Tuesday, 25 May 2010


That sound when it follows the words "I bet you can squeal like a pig" remains the ultimate "bloke" nightmare, but being much more mature and sensible I discovered another one today blethering to a mate about a friend of his who bought a super-deluxe newbuild top of the range 2 bed built on reclaimed land city-centre flat 6 years ago and is currently looking at being down 60 grand on what he paid for it if he could actually sell it.

Doing the math(s), that’s a horrendous loss. Like going by the Halifax seasonally adjusted all house prices quarterly Scottish house price index, yer man could have bailed out at the start of 2008 and made a 52% gain or alternatively at today’s prices a 34% one. Instead, the reality is he’s sat on a big loss, which implies house price index averages are a pile of shite and housing economists paid by banks as useful as a single, soggy piece of bog roll when you’ve a bad dose of the skits.

The real point of course is that the bloody obvious is bloody obvious for bloody obvious reasons and that the bloody obvious routinely prevails over the medium to long-term; charging however many hunner grand for some shite build quality effort yuppie high rise with 15 en-suites and an all in one dining, kitchen, study, activity-den, entertainment cubicle built on a former sewage works will never stack up.

So that’s the British reality for hundreds of thousands of poor sods, except right now it’s Spain that’s catching the eye. Given the PIIGS (Portugal, Ireland, Italy, Greece and Spain) perspective that developed, this was only to be expected – having bet against Greece, right now yer bog standard currency and sovereign debt speculator is thinking right who is next?

Portugal is probably getting a free pass for the time being simply because its so obscure and its national economic and property market statistics are such a fucking joke no one has a clue as to what is happening there. Spain on the other hand is getting humped because it’s a more advanced economy and because, lets be honest, we all knew they had what will probably turn out to be the mother of all property bubbles (which will probably prove bad for Portugal in due course because in yer average financial mind Portogual is a bit like Spain isn't it?).

Until recently a few things were mitigating that “fact”. One was the willingness of the European Central Bank to accept the dross the Spanish banks had on their books in exchange for liquidity to an extent that would have raised a European competition commissioner’s eyebrows mad-style if they had a fucking clue as to what that actually meant (Santander taking over various UK banks being a fucking obvious example of the kind of things this advantage contributed to). Another stems from the debate last year as to whether Spanish banks openly reported on their property lending losses and impairments with various arguments saying no chance those lying bastards are lying like bastards.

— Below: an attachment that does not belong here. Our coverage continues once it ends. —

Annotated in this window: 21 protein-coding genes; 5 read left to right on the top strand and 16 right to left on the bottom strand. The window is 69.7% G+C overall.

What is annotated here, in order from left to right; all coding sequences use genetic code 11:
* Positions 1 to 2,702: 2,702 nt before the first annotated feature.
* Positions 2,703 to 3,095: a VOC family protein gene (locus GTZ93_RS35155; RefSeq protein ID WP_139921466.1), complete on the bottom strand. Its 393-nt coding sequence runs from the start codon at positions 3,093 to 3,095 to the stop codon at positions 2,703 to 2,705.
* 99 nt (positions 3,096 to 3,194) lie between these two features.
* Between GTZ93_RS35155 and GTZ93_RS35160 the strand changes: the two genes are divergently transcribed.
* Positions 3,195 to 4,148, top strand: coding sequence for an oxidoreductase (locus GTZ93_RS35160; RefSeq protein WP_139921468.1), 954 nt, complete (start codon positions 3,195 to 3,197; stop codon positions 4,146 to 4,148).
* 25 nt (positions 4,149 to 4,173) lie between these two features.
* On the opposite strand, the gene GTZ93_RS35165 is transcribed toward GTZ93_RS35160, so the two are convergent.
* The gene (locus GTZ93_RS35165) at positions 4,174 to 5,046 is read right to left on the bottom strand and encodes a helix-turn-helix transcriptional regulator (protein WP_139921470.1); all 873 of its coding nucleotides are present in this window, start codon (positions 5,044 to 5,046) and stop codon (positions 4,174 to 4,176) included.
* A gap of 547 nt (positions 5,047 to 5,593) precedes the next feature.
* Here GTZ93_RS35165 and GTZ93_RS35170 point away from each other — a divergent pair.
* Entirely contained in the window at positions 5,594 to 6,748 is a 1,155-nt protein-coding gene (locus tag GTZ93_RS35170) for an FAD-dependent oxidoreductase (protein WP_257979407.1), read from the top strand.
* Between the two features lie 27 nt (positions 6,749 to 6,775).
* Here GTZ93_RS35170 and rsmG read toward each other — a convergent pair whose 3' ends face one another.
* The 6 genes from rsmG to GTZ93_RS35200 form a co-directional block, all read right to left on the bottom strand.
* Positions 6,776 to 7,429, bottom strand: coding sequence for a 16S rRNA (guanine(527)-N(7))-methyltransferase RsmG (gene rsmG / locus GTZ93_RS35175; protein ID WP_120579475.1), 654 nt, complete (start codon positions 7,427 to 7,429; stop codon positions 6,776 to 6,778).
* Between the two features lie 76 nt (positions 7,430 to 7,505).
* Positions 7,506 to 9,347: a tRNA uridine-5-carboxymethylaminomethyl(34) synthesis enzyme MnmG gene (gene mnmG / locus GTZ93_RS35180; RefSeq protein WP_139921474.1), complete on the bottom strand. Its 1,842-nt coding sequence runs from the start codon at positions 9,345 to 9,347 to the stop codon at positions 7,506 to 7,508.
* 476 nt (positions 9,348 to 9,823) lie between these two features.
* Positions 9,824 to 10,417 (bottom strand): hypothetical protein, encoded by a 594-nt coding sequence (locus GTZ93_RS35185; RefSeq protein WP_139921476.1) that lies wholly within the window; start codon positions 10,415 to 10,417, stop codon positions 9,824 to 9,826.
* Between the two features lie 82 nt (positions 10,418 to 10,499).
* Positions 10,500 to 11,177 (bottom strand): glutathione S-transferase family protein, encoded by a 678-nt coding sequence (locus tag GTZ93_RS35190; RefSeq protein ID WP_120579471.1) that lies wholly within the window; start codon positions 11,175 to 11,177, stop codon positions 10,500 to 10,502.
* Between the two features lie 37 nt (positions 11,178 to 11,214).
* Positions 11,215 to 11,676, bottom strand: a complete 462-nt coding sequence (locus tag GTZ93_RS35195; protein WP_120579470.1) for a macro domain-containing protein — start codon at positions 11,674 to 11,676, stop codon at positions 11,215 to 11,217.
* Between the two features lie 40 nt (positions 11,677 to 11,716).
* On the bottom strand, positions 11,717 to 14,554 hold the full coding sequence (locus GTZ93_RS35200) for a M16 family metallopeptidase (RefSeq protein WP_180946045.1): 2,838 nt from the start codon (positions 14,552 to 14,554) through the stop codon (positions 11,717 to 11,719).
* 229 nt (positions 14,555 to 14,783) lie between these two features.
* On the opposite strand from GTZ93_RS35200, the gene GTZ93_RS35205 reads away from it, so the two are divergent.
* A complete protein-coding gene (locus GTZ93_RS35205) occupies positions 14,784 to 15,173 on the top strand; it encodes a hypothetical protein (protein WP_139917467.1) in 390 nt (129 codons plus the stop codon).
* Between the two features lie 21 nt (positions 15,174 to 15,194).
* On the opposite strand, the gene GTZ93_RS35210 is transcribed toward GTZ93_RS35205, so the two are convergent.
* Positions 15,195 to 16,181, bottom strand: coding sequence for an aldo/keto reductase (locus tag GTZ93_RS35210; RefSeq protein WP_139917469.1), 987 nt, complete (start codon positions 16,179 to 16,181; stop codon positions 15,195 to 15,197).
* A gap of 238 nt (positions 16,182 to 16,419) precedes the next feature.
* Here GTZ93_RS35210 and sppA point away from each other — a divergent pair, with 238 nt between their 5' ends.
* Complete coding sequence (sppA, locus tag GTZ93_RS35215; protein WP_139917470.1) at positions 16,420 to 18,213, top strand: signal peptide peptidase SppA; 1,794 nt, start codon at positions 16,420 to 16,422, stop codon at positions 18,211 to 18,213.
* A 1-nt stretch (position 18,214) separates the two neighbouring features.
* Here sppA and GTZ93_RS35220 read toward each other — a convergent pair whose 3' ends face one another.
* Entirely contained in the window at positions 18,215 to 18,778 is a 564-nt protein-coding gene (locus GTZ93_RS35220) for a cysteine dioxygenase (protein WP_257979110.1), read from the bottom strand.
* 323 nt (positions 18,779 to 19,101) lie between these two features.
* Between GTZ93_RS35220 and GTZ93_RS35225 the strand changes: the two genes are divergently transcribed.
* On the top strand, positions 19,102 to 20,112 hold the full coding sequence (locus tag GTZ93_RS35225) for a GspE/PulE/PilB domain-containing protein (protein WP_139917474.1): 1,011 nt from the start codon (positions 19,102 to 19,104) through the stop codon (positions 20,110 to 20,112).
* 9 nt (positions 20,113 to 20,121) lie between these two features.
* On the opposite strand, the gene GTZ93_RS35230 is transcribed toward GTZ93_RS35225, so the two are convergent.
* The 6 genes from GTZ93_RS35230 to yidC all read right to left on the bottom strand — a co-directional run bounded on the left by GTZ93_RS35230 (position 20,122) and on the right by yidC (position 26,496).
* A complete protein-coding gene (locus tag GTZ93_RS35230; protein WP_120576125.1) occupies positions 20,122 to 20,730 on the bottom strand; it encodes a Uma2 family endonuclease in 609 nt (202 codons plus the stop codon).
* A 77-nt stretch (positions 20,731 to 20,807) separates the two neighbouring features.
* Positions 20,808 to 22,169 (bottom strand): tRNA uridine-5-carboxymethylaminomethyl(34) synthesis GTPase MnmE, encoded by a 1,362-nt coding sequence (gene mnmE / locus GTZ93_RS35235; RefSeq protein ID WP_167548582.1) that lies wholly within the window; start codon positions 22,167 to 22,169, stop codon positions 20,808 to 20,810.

The cool thing here of course is that all the justifications for the current kneejerk reactions are based largely on sentiment, but tarted up as being the result of some kind of in-depth analysis. Which is a nice idea, but if Spanish banks do take a more “lax” approach to their reporting than banks elsewhere, then no detailed analysis is possible. Oh and the ECB keeps schtum about a lot of support it provides banks and no one knows what bank regulation will precisely entail. Hence when some city talking head pops up on the channel 4 news and starts saying things like "we need to look at the fundamentals here", "rebuild a thin capital base", "over-exposure","double-dip", "delicate balancing act" and "look carefully at next quarter's results" its all a shower of shite.

It would be nice, lovely even to dismiss this all as the work of a shower of nasty greedy short-selling gits who should be Tobin-taxed til they go ""Weeeeeeee!”, then rustle a copy of the Guardian furiously in the general direction of the Square Mile. Except, the UK budget cuts now underway are to preserve the current view the self-same financial markets/speculators have of the UK. And with hindsight the £6bn worth of cuts just announced are going to feel like a tickle. Lovely, except while Greece was getting humped because the government borrowed to spend too much, now a lot of the panic is about government spending cuts tipping specific national economies into recession.

Given this "game" is fucking up more and more lives and will continue to do so, if it can't be won, perhaps the rules should be changed?

Tuesday, 18 May 2010

Johnny Bag

Time was the word "Johnny" prompted oodles of teenage giggles, smirks and condomn references, but no any longer it seems.

Via the power of a google image all I get is pics of Johnny Knoxsville and/or Depp. Fuck that American cultural imperialism shit, what I want is the chance of associating the Financial Services Authority's treatment of Johnny Cameron with condoms. Is that bad of me I wonder? Well it could be worse I could be the FSA.